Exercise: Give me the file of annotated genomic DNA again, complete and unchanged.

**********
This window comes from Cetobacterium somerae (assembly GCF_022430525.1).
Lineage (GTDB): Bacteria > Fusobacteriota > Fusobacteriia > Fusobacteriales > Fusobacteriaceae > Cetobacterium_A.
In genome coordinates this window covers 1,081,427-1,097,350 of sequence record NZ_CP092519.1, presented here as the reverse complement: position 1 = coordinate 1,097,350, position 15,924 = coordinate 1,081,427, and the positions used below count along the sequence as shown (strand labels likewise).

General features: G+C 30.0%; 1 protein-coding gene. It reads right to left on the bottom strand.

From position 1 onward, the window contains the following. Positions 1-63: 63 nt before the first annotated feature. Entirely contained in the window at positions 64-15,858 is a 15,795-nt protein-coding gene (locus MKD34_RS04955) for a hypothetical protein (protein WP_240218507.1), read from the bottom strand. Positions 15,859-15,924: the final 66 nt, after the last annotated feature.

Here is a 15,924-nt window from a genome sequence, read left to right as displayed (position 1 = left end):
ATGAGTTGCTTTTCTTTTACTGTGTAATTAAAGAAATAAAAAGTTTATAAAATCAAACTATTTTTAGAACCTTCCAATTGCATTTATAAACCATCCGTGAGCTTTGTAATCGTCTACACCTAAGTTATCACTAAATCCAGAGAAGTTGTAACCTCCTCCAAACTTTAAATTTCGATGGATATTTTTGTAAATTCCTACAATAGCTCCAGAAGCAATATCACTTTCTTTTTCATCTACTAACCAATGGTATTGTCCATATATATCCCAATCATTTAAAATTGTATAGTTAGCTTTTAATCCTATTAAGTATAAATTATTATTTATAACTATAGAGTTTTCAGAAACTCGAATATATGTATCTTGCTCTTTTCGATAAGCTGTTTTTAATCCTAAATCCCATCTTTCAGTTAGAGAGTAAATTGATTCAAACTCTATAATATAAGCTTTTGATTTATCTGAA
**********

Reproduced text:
This window comes from Cetobacterium somerae (assembly GCF_022430525.1).
Lineage (GTDB): Bacteria > Fusobacteriota > Fusobacteriia > Fusobacteriales > Fusobacteriaceae > Cetobacterium_A.
In genome coordinates this window covers 1,081,427-1,097,350 of sequence record NZ_CP092519.1, presented here as the reverse complement: position 1 = coordinate 1,097,350, position 15,924 = coordinate 1,081,427, and the positions used below count along the sequence as shown (strand labels likewise).

General features: G+C 30.0%; 1 protein-coding gene. It reads right to left on the bottom strand.

From position 1 onward, the window contains the following. Positions 1-63: 63 nt before the first annotated feature. Entirely contained in the window at positions 64-15,858 is a 15,795-nt protein-coding gene (locus MKD34_RS04955) for a hypothetical protein (protein WP_240218507.1), read from the bottom strand. Positions 15,859-15,924: the final 66 nt, after the last annotated feature.

Here is a 15,924-nt window from a genome sequence, read left to right as displayed (position 1 = left end):
ATGAGTTGCTTTTCTTTTACTGTGTAATTAAAGAAATAAAAAGTTTATAAAATCAAACTATTTTTAGAACCTTCCAATTGCATTTATAAACCATCCGTGAGCTTTGTAATCGTCTACACCTAAGTTATCACTAAATCCAGAGAAGTTGTAACCTCCTCCAAACTTTAAATTTCGATGGATATTTTTGTAAATTCCTACAATAGCTCCAGAAGCAATATCACTTTCTTTTTCATCTACTAACCAATGGTATTGTCCATATATATCCCAATCATTTAAAATTGTATAGTTAGCTTTTAATCCTATTAAGTATAAATTATTATTTATAACTATAGAGTTTTCAGAAACTCGAATATATGTATCTTGCTCTTTTCGATAAGCTGTTTTTAATCCTAAATCCCATCTTTCAGTTAGAGAGTAAATTGATTCAAACTCTATAATATAAGCTTTTGATTTATCTGAA